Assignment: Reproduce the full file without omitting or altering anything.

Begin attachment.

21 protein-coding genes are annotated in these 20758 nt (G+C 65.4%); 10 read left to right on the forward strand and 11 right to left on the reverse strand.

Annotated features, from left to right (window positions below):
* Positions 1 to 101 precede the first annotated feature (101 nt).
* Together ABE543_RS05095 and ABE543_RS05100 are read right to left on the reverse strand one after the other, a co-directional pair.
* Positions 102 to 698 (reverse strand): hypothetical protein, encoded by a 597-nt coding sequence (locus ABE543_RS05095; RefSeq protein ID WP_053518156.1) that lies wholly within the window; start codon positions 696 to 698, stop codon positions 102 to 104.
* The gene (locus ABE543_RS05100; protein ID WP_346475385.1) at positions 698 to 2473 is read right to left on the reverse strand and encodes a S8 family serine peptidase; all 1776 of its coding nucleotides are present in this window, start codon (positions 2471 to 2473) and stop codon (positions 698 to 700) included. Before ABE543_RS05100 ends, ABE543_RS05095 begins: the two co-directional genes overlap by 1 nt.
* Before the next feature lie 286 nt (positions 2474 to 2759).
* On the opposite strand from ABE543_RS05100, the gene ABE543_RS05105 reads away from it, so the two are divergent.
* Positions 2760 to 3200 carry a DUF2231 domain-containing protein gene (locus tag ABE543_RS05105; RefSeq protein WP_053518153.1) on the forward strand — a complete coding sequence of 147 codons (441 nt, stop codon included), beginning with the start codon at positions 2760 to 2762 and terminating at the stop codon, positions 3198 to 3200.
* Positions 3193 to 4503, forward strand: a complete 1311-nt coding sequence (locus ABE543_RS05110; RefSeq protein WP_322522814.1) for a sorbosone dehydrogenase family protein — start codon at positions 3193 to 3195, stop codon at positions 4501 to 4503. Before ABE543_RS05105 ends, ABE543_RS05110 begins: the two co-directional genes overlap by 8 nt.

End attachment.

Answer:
21 protein-coding genes are annotated in these 20758 nt (G+C 65.4%); 10 read left to right on the forward strand and 11 right to left on the reverse strand.

Annotated features, from left to right (window positions below):
* Positions 1 to 101 precede the first annotated feature (101 nt).
* Together ABE543_RS05095 and ABE543_RS05100 are read right to left on the reverse strand one after the other, a co-directional pair.
* Positions 102 to 698 (reverse strand): hypothetical protein, encoded by a 597-nt coding sequence (locus ABE543_RS05095; RefSeq protein ID WP_053518156.1) that lies wholly within the window; start codon positions 696 to 698, stop codon positions 102 to 104.
* The gene (locus ABE543_RS05100; protein ID WP_346475385.1) at positions 698 to 2473 is read right to left on the reverse strand and encodes a S8 family serine peptidase; all 1776 of its coding nucleotides are present in this window, start codon (positions 2471 to 2473) and stop codon (positions 698 to 700) included. Before ABE543_RS05100 ends, ABE543_RS05095 begins: the two co-directional genes overlap by 1 nt.
* Before the next feature lie 286 nt (positions 2474 to 2759).
* On the opposite strand from ABE543_RS05100, the gene ABE543_RS05105 reads away from it, so the two are divergent.
* Positions 2760 to 3200 carry a DUF2231 domain-containing protein gene (locus tag ABE543_RS05105; RefSeq protein WP_053518153.1) on the forward strand — a complete coding sequence of 147 codons (441 nt, stop codon included), beginning with the start codon at positions 2760 to 2762 and terminating at the stop codon, positions 3198 to 3200.
* Positions 3193 to 4503, forward strand: a complete 1311-nt coding sequence (locus ABE543_RS05110; RefSeq protein WP_322522814.1) for a sorbosone dehydrogenase family protein — start codon at positions 3193 to 3195, stop codon at positions 4501 to 4503. Before ABE543_RS05105 ends, ABE543_RS05110 begins: the two co-directional genes overlap by 8 nt.